Have you ever considered traveling to Bolivia? I am going to guess the majority of you are shaking your heads no right now. And then you’re going to probably think to yourself – what the heck is in Bolivia to see? Wait – where is Bolivia? Well, my friends I am about to give you the answer to both of those very valid questions and in the process, I guarantee many of you will be saying Wow – I had no idea that was there!
And to give you that wow factor – I called upon my colleague Sebastian Grisi the Sales and Marketing Manager for Condor Travel Bolivia to join me on one of my Travel Thursday video chats to fill us in on this very off the beaten path country that so many do not know about.
So, sit back, relax and get ready to open your mind – and eyes – to this little-known gem of a country.
Country Background: Bolivia is a South American country that sits pretty much in the middle of the continent and is bordered by Peru, Brazil, Chile, Argentina and Paraguay. It measures 424,200 square miles and has a population of around 11.5 million. The main languages spoken here are Spanish, Aymara and Quechua. Its geography consists of 60% tropical lowlands, 13% valleys and 27% highlands.
Per Sebastian, Bolivia’s location can be likened to the heart of South America which is perfect since being in the middle of South America provides an excellent opportunity to combine Bolivia with other countries making for a multi-destination adventure! In fact - around 80% of the travelers going to Bolivia are actually combining Bolivia with other countries such as Peru, northern Chile, northern Argentina and some of them even with Brazil.
Getting There: There are certainly international flights available into La Paz as well as Santa Cruz – although not as many as its neighboring countries – as for example Lima, Buenos Aires or Sao Paulo which offer more lift than Bolivia. The US city you would get the direct flight out of would be Miami and that would be into Santa Cruz. Once you are there however the access to the surrounding countries via air is very well connected. And good news – Americans no longer need a visa to travel to Bolivia – just a passport will suffice. And because the American dollar goes a lot further there – it is also a cost-effective country!
When To Go: One thing to keep in mind when planning your trip is that the dry season in Bolivia is from April through November and their rainy season is from December through March. However – and this is a big however – don’t let rainy season stop you from visiting Bolivia during those months - as Sebastian reassured us that tourism still happens during that time. (Side Note: You will see why in a little bit!) Sebastian related to us how it used to be that during rainy season there was pretty much no tourists to be found. Then about ten to 12 years ago they started getting bookings from the Asian market looking to go to the southwest during this time. So long story short – yes you can travel to Bolivia the entire year-round depending on what exactly are you planning to see and do.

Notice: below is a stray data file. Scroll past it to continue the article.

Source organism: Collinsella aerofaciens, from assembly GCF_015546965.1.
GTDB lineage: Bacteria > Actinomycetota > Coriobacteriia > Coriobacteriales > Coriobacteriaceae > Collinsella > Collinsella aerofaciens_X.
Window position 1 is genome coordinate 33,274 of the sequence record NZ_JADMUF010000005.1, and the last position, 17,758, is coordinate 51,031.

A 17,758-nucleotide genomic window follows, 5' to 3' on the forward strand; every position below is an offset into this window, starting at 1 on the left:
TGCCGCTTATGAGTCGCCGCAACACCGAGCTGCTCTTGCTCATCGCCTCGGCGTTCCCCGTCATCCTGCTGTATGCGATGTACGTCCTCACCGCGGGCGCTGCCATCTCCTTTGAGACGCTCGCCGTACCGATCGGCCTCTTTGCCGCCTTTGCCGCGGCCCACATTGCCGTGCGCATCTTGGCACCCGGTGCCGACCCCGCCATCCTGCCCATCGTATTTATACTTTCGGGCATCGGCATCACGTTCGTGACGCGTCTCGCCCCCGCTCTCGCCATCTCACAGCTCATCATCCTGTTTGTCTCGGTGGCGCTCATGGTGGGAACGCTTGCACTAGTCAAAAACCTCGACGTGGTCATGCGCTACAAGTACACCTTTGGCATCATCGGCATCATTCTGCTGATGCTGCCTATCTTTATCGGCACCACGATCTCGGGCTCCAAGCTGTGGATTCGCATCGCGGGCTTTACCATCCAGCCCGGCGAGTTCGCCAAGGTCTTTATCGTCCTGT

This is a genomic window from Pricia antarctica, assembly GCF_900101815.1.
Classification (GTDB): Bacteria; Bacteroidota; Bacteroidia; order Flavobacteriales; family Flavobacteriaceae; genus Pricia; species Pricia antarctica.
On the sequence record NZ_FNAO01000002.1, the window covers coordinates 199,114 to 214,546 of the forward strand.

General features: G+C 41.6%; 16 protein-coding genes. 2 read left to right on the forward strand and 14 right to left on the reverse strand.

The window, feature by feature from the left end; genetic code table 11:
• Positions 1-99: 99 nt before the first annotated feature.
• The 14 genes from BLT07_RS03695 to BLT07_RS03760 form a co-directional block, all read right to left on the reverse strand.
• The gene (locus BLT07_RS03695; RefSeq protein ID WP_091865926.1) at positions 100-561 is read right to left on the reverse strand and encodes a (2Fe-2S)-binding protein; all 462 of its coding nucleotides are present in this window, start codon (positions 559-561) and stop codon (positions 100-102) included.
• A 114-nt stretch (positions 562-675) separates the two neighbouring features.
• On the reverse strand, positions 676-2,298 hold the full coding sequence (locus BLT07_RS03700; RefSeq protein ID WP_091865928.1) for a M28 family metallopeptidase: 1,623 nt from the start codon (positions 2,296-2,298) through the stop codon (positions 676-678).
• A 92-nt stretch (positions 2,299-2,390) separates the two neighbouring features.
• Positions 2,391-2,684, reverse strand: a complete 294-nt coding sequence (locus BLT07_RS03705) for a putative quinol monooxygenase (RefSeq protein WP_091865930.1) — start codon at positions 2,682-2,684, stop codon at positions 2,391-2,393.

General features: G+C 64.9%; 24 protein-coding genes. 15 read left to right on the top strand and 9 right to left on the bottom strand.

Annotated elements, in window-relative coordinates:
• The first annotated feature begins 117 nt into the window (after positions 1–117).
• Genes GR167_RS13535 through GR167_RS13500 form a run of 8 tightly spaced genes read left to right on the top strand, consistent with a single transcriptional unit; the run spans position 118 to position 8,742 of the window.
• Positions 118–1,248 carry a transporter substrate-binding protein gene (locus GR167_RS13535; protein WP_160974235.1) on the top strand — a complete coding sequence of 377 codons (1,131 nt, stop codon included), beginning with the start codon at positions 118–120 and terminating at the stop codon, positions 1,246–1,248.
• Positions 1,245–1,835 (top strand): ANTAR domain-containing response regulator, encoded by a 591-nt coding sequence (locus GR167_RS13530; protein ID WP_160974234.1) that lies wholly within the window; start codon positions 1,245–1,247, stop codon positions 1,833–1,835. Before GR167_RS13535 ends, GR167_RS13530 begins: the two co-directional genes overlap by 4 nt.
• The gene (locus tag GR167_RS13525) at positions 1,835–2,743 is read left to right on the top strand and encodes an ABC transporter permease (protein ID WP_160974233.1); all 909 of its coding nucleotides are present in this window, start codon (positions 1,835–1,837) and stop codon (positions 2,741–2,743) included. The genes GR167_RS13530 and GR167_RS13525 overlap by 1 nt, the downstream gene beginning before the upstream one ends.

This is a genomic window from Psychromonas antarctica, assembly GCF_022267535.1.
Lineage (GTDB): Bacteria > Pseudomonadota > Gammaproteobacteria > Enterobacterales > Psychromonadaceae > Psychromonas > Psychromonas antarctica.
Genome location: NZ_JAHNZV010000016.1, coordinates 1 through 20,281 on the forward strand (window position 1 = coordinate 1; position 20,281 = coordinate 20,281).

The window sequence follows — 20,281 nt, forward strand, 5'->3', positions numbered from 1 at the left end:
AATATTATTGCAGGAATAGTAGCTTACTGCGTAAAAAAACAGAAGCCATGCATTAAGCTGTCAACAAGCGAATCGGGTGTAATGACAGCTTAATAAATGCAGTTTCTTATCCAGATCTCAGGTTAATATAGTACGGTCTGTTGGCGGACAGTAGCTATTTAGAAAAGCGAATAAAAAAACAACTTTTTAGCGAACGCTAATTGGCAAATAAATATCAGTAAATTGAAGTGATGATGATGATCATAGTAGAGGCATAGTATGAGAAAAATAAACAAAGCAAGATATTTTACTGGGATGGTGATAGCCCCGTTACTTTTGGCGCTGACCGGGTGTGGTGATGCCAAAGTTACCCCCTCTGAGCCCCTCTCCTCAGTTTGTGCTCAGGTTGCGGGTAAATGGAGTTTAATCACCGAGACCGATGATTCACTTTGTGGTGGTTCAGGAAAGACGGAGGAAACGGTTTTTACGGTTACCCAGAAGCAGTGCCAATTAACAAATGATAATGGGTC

How To Go: The suggested length of a trip to Bolivia is anywhere from ten to 14 days and if you prefer just to make it part of a multi-destination trip to South America I can easily put Bolivia in as part of - or even half of - your stay if it’s something that you really want to experience (and you do – trust me). Bonus - Contour Travel also operates in other South American countries so I can create something together with Sebastian and his colleagues should you choose multi-destination.
Destinations: As I already mentioned, Bolivia is divided up into three areas –the lowlands, the valley and the highlands. Below is a glimpse into each of these regions.
Within those tropical lowlands you can find many different national parks to visit including Madidi National Park and Amboro National Park. Most of the national parks are surrounding Santa Cruz and Sebastian actually suggests starting your visit to Bolivia in Santa Cruz due to the altitude being only around 1300 feet as opposed to some parts - like La Paz - which is almost 12,000 feet above sea level.
There are plenty of activities to be had in the lowlands including bird watching tours, and treks through the jungle to name a few. The really cool thing is that this is a part of Bolivia that not many know exists. In fact, I relate it to a true nature preserve as it is untouched territory and an opportunity for you to enjoy nature and have an experience like no other.